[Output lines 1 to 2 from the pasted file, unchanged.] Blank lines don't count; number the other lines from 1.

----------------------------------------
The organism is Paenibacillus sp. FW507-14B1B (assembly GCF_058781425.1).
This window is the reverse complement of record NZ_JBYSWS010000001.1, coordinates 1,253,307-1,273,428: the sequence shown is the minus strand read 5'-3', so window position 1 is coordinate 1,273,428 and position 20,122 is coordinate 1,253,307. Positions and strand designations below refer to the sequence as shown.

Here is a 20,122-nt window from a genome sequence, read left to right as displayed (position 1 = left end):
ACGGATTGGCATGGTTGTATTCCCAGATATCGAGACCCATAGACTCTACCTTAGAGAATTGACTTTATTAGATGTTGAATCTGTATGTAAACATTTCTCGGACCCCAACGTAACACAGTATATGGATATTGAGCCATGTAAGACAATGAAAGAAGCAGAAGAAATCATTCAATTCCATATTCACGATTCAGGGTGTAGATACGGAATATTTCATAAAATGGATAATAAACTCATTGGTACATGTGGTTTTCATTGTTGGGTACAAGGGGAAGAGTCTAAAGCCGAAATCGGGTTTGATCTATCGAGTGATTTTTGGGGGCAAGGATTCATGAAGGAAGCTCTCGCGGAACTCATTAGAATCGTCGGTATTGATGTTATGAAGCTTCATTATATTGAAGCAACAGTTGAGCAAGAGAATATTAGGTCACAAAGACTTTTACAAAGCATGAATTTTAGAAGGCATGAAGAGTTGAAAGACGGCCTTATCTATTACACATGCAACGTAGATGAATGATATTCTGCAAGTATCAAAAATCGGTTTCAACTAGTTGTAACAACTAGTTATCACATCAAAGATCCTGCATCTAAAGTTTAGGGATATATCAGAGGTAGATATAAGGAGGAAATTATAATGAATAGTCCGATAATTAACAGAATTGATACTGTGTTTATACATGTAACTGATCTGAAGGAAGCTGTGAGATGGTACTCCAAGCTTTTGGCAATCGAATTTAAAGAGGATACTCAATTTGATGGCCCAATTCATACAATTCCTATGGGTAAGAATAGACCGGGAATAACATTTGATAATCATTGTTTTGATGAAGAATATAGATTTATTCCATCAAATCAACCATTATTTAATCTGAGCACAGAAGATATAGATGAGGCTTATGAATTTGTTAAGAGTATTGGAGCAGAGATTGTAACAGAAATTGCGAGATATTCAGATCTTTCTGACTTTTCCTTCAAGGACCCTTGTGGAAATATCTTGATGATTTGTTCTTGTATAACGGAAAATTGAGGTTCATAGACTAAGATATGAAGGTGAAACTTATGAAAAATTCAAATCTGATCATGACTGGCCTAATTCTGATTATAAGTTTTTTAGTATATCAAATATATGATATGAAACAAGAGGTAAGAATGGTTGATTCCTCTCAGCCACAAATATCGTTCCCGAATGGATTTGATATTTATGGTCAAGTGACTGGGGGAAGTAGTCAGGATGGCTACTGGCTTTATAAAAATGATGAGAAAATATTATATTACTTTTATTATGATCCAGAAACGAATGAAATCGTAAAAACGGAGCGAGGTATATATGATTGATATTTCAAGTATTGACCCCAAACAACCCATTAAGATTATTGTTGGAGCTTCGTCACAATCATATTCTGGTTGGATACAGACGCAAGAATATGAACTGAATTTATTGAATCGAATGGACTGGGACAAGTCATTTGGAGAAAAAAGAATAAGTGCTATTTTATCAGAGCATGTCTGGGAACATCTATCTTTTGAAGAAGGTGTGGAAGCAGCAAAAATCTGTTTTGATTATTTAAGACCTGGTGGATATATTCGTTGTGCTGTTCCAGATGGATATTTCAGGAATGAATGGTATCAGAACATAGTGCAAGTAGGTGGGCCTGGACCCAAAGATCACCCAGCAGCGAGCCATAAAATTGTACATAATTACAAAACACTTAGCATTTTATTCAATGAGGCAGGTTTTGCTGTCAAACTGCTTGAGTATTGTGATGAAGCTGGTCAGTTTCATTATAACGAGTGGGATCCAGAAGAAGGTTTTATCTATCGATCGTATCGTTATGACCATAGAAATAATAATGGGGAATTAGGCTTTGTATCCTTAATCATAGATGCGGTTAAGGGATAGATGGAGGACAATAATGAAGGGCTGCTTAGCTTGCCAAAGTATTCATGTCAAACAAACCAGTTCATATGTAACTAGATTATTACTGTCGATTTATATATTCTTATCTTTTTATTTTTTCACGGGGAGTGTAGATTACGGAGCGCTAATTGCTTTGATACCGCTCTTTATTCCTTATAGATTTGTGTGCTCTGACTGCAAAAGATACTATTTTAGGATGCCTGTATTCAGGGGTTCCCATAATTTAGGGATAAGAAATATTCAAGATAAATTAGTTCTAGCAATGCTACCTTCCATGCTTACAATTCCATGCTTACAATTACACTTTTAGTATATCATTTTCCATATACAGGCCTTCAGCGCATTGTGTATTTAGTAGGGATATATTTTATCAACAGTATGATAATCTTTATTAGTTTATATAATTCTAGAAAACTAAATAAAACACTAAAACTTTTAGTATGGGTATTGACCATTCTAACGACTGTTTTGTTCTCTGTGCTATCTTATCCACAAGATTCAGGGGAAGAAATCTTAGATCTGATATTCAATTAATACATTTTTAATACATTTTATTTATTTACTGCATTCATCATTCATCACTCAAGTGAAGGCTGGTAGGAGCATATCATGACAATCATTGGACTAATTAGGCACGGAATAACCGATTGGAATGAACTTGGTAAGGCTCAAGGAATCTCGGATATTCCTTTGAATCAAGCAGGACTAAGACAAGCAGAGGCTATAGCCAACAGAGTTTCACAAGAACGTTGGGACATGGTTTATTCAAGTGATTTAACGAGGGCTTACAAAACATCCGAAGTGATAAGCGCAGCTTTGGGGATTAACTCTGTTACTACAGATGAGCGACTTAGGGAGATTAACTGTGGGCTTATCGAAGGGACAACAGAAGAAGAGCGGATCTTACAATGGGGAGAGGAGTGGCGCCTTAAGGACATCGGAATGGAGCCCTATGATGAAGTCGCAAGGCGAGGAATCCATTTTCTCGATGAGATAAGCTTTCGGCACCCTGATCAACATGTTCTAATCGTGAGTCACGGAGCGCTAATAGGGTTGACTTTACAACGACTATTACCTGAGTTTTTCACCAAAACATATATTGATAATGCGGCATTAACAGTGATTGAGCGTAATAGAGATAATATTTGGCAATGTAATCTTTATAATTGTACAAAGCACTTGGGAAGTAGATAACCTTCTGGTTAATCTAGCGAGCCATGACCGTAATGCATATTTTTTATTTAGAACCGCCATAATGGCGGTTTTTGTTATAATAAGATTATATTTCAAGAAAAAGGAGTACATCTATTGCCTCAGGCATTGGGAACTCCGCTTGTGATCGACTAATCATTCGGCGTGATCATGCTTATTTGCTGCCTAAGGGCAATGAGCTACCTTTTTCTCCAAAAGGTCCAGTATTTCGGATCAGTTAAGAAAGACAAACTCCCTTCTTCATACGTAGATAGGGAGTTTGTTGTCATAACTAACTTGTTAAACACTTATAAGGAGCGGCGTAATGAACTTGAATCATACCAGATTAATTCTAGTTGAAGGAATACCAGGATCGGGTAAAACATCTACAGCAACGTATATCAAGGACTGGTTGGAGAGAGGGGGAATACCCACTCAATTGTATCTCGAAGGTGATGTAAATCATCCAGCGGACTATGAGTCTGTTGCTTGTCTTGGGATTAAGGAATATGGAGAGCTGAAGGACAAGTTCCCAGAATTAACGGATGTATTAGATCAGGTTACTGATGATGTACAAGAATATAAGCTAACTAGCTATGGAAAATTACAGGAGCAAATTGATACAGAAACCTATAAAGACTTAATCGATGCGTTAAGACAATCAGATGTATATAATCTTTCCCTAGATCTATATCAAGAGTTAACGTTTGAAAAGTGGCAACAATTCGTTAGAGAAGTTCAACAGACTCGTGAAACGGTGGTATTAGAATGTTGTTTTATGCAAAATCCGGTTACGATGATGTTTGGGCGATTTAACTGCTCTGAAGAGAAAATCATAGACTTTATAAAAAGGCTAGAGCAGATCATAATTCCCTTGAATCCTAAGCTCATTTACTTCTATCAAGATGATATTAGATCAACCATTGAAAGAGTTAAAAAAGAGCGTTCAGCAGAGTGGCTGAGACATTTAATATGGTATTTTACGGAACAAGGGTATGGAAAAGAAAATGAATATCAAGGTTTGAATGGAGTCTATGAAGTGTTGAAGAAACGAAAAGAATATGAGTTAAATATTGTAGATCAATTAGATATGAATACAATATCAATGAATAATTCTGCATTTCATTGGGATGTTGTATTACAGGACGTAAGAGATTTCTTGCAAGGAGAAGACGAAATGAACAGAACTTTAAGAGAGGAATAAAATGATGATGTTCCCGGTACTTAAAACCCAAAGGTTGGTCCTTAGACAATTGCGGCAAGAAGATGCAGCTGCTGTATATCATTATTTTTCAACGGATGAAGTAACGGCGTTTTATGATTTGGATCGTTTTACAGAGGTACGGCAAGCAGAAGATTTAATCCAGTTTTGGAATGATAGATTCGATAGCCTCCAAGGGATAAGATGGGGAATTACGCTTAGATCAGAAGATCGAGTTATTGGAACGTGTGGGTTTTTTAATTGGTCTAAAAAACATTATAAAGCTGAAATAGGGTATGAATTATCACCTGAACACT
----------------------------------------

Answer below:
The organism is Paenibacillus sp. FW507-14B1B (assembly GCF_058781425.1).
This window is the reverse complement of record NZ_JBYSWS010000001.1, coordinates 1,253,307-1,273,428: the sequence shown is the minus strand read 5'-3', so window position 1 is coordinate 1,273,428 and position 20,122 is coordinate 1,253,307. Positions and strand designations below refer to the sequence as shown.